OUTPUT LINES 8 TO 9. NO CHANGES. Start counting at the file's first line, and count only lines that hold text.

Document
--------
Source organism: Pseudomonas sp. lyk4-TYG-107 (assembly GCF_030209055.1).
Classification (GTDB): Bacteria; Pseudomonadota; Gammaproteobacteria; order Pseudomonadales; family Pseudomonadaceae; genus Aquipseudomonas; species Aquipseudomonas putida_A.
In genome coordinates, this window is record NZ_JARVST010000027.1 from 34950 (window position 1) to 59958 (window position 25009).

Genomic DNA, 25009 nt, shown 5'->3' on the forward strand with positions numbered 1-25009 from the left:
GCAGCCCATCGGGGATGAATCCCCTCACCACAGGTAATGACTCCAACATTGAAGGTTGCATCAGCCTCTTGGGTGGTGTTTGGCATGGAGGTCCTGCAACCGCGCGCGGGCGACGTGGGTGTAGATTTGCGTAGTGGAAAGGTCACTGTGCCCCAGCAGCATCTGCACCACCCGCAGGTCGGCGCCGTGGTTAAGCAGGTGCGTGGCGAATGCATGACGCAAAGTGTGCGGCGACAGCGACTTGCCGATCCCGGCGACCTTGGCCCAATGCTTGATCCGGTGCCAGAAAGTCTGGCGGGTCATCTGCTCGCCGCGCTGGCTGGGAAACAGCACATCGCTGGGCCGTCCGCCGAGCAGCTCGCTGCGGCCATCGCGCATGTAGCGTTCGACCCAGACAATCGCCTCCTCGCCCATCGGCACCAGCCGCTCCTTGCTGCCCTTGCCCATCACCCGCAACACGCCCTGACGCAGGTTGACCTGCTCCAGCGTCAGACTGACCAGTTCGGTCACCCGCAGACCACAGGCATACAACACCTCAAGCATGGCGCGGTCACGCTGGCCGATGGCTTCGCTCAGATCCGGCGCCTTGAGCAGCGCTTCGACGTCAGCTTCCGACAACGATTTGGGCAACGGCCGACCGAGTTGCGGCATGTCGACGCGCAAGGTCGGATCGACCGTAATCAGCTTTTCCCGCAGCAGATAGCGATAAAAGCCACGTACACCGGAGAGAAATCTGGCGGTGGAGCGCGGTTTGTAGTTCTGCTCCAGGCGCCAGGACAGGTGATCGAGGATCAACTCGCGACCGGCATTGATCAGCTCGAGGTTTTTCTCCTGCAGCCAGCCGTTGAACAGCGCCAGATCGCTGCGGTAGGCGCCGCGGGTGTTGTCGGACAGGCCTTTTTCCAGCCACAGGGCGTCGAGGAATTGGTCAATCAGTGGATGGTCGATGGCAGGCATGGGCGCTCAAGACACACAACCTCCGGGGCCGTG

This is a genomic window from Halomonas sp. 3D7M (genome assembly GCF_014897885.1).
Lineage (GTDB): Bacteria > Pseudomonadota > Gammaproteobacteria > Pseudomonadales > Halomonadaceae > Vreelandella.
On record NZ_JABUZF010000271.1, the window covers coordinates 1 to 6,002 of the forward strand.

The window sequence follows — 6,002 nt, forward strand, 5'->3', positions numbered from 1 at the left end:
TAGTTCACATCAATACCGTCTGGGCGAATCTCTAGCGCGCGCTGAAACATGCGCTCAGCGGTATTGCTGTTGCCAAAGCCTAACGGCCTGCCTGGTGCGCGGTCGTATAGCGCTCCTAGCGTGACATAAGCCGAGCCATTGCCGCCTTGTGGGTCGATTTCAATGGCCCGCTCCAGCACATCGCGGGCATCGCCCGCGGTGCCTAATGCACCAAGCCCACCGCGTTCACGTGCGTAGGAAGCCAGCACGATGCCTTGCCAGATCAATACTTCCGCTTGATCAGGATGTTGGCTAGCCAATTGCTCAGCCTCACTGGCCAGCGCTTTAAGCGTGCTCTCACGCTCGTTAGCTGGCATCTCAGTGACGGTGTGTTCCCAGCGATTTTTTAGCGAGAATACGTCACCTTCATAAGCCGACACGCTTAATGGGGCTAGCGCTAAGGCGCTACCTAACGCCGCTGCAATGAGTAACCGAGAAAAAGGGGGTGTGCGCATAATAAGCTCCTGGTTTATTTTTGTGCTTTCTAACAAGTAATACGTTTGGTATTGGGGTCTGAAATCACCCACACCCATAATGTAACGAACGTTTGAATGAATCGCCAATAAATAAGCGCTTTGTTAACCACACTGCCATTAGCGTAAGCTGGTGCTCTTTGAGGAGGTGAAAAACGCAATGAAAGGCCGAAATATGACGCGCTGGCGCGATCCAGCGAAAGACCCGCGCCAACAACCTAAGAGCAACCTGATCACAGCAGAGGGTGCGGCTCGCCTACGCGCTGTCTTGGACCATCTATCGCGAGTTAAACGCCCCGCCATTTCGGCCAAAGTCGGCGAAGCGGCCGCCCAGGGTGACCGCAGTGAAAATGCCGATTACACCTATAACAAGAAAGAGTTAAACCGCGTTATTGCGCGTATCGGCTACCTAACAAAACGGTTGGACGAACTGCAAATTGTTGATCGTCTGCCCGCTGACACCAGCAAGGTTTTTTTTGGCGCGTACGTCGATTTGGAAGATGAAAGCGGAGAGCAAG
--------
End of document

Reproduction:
On record NZ_JABUZF010000271.1, the window covers coordinates 1 to 6,002 of the forward strand.

The window sequence follows — 6,002 nt, forward strand, 5'->3', positions numbered from 1 at the left end: